Alex Gersbach and Luke Wilkshire never played together.
In 2014, while 17 year old Gersbach was just igniting his European aspirations at Sydney FC, 36 year old Wilkshire's decorated spell on the continent was drawing to a close.
Wilkshire had played nearly 400 games across Europe, from the quiet county boroughs of Teeside to the devastatingly war-torn region of Chechnya. When Gersbach celebrated his first birthday, Wilkshire had already joined Premier League side Middlesborough.
As history had it, Australia's most-renowned fullback returned to the Sky Blues less than a year after one of our most exciting fullback prospects had departed. Thus, the Socceroo legend's wealth of experience narrowly slipped through the cracks while Gersbach was stuck on a bench in Trondheim.
Wilkshire had left Australia at 17, made his Premier League debut by 22, made the second round of the World Cup by 25 and spent the comfort years of his mid-30s tearing shreds from opposing attackers in a region where fans bring machine guns to football matches.
Meanwhile Gersbach's career, encompassing the same lofty potential, is traversing a very different path. Still sweating bench positions and on the verge of losing top tier status once again, in hindsight, Gersbach could maybe have used a little of Wilkshire's advice right now...
The now 21-year-old blazed through the ranks at Sydney to become a schoolboy Sky Blues hero soon after his 17th birthday.
Gersbach's blistering pace and dynamism was complemented by an air of confidence - he looked equally comfortable crowding a perplexed winger out for a throw-in or bamboozling an opposing fullback to swing in a cross.
He quickly cemented himself as the A-League's wunderkind of the 2015/16 season, but there was no arrogance or shift in Gersbach's demeanour. He always seemed subtle and softly-spoken: traits he hardly showed on the pitch.
In this way he was more than a little resemblant to his Socceroos predecessor and Sydney successor. But the moment Gersbach was lured from the sunny shores of Sydney to the biting fjords of Norway, things slowly began to sour.
While Norway - boasting a population little more than Sydney - has battled hard to instil its football reputation in Europe, the former world number two have slowly declined from their deceiving peak across the last two decades.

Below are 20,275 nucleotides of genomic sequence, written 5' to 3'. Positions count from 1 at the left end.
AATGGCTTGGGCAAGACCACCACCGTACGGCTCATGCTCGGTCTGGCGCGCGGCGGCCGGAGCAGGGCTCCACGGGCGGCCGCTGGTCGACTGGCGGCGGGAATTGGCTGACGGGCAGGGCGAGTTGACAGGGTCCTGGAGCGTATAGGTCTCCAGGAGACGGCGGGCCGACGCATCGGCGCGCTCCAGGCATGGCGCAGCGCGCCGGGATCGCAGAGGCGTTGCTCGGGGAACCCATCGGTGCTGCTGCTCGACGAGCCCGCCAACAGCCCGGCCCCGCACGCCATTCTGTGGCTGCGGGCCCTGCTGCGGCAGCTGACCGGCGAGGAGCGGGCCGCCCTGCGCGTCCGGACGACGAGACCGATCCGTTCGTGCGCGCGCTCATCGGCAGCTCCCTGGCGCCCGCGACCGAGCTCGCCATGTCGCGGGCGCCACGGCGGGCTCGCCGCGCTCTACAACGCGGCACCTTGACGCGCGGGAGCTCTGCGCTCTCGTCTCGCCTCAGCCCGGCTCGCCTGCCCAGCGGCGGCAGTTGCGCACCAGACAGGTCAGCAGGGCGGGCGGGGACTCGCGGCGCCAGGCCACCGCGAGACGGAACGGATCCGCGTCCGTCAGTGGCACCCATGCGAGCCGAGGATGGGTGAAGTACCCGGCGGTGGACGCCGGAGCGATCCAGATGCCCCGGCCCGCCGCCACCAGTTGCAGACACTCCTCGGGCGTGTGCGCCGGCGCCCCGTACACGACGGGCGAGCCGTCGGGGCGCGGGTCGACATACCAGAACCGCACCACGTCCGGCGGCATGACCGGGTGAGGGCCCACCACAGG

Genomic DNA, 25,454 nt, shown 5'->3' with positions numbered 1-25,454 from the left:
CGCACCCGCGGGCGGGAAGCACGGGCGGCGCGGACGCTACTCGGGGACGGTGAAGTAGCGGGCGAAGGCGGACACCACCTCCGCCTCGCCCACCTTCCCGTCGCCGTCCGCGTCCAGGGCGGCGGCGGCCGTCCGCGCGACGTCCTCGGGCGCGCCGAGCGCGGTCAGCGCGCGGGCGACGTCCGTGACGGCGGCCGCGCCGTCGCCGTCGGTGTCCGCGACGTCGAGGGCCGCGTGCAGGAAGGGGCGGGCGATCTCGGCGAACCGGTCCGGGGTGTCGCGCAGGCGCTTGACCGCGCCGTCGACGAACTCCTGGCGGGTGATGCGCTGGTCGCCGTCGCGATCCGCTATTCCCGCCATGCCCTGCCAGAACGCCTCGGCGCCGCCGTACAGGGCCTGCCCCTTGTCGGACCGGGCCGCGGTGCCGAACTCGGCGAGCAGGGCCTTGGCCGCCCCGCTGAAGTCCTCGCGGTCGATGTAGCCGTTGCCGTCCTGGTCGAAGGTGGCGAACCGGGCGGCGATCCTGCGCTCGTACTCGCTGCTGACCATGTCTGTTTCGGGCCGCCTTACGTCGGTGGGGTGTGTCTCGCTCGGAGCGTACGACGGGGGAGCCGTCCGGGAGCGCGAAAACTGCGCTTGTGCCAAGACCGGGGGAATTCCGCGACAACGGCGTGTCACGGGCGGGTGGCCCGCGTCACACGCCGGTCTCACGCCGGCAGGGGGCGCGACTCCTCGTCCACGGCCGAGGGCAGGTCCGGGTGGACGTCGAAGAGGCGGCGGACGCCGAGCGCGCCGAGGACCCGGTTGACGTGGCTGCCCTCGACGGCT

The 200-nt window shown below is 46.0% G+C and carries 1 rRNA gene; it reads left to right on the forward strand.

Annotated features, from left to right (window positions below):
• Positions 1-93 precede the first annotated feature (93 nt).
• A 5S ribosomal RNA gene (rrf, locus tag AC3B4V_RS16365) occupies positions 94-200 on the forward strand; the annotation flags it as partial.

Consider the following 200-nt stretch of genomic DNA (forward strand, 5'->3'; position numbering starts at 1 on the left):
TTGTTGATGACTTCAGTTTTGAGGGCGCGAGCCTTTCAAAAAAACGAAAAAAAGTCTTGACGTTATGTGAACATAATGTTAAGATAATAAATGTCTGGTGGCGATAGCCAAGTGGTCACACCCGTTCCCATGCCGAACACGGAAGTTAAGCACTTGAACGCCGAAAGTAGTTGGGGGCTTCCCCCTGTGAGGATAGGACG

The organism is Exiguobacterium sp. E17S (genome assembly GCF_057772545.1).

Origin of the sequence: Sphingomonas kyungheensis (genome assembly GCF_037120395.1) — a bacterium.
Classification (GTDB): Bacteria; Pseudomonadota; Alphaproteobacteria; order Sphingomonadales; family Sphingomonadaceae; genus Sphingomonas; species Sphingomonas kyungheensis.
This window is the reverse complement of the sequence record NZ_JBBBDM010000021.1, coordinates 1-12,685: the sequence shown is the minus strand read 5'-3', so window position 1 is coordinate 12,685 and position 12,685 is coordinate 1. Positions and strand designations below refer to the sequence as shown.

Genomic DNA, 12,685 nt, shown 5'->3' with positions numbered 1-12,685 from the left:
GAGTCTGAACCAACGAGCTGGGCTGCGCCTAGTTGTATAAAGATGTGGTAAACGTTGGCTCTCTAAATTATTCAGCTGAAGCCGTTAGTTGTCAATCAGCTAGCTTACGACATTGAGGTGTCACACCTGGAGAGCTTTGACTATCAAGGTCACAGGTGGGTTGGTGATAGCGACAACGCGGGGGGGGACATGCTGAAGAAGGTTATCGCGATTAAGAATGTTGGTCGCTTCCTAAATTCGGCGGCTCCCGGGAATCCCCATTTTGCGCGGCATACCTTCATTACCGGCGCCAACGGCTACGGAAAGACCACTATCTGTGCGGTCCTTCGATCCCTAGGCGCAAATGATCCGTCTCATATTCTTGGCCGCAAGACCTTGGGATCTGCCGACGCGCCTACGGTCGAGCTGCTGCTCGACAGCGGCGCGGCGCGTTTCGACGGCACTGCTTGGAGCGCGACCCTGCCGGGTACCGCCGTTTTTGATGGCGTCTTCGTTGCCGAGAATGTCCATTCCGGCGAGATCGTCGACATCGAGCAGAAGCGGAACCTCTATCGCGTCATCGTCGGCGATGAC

Following the sliding fortunes of their national team is Scandinavia's most dominant club, the pride of Trondheim, Rosenborg BK.
The 26-time Norwegian champions have faced a steady decline since their turn of the millennium golden-era, when the side won 12 consecutive league titles, became a force to be reckoned with in the Champions League and commanded expansive transfer fees for the creme de la creme of Scandinavian talent.
Just like being a young Aussie in Europe ain't what it used to be, so too is the journey for Europe's old guard of second-string giants. While Rosenborg survived a lean spell to return to the pinnacle of Norwegian domesticity in 2015, their European glory days are far behind them.
The time of sweeping blonde locks and struck-through vowels in the Champions League is fading, acquiescing to the rise of Southern and Eastern Europe. While Bulgaria, Azerbaijan, Kazakhstan and Cyprus have all begun to make an unlikely European mark, Rosenborg haven't qualified for UEFA's showpiece for the last 12 years.
As part of its renewed development focus, Gersbach joined the club for a $500,000 fee in 2016. But there are few bigger shocks to the system than going to bed one week a rising star at the foot of the world, and waking up the next morning an unknown in an icy northern realm.
From 18 hours a day of darkness to 21 hours a day of sunlight, Norway itself is a land of jarring dichotomy. But while the teenager relished the Norwegian culture, he told the Player's Voice he was hit hard by losing first-team football.
"It feels like time is standing still for me right now," a despondent Gersbach wrote before the World Cup.
"I don’t know if I’ll still be playing for Rosenborg next season and I don’t know who the next Socceroos coach is going to be – the guy I’m going to have to impress most in 2018.
"I’m obviously not the only player sweating on finding out who’s going to replace Ange Postecoglou, but some of the others can be pretty sure they’ll be in the squad for the World Cup regardless.
"Me? I’m probably a bit closer to borderline. I was in and out of the squad during the qualification campaign and a lot of the times I was in the squad, I sat on the bench and didn’t play. So there are no guarantees.